Scientists claim to have developed a unique technique to harness electricity from a bacteria eating virus to power your mobile phones. A team at the University of California, Berkeley are using the virus known as M13 bacteriophage to replace toxic elements used to charge the cell phones. The virus possesses a property known as piezoelectricity, which means it can translate mechanical energy into electrical energy, the 'Daily Mail' reported. Researchers believe the discovery could pave way for mobile phones that can be charged while you walk and replace the toxic piezoelectric elements already used in mobile phones. Most mobile phone microphones are piezoelectric because they need to convert energy from sound waves into electrical output that can be transmitted and then translated back into sound waves at the other end of the line. These piezoelectric components are made out of heavy, toxic metals such as lead and cadmium, according to bioengineer Seung-Wuk Lee. M13 bacteriophage has the ability to generate electricity when compressed without the involvement of any toxic chemicals. Lee and his colleagues found that the pencil-shaped M13 virus is potentially a perfect energy source because the virus is not harmful to humans. It is also cheap and easy to make to the extent that scientists can get trillions of viruses from a single flask of infected bacteria. To improve the electricity generating power of M13, Lee's team tweaked the amino acid content of the virus's outer protein coat by adding four negatively charged glutamate molecules. "This will bring a lot of excitement to the field," said Zhong Lin Wang, an engineer at the Georgia Institute of Technology. "By utilizing the properties of these biomaterials, we can find unique applications in the future," Wang said.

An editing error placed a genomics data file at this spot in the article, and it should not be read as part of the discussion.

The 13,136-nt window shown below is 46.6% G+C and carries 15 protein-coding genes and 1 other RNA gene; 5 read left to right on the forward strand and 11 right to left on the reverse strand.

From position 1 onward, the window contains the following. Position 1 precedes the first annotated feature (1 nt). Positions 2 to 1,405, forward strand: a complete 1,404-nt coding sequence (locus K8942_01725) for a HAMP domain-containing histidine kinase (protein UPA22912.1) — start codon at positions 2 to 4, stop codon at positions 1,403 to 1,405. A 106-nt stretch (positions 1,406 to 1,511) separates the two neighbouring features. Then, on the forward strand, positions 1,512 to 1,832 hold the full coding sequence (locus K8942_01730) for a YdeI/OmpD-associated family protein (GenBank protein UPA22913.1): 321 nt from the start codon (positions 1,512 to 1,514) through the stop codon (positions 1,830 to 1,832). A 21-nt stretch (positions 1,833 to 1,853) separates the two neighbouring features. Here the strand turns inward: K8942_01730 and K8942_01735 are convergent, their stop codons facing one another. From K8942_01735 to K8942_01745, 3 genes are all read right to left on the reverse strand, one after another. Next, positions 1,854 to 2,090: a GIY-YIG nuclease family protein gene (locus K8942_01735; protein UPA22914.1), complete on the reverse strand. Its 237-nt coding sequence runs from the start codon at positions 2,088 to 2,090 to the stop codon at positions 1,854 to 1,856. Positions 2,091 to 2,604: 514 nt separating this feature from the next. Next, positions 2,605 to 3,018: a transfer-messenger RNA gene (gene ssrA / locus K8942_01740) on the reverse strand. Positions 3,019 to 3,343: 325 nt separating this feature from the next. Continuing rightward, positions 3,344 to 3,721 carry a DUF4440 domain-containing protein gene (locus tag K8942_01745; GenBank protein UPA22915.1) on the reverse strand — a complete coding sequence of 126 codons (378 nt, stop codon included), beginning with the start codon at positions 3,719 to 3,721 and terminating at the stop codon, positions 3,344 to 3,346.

M13 is a filamentous bacteriophage composed of circular single stranded DNA (ssDNA) which is 6407 nucleotides long encapsulated in approximately 2700 copies of the major coat protein P8, and capped with 5 copies of two different minor coat proteins (P9, P6, P3) on the ends. The minor coat protein P3 attaches to the receptor at the tip of the F pilus of the host Escherichia coli. Infection with filamentous phages is not lethal; however, the infection causes turbid plaques in E. coli. It is a non-lytic virus. However a decrease in the rate of cell growth is seen in the infected cells. M13 plasmids are used for many recombinant DNA processes, and the virus has also been studied for its uses in nanostructures and nanotechnology.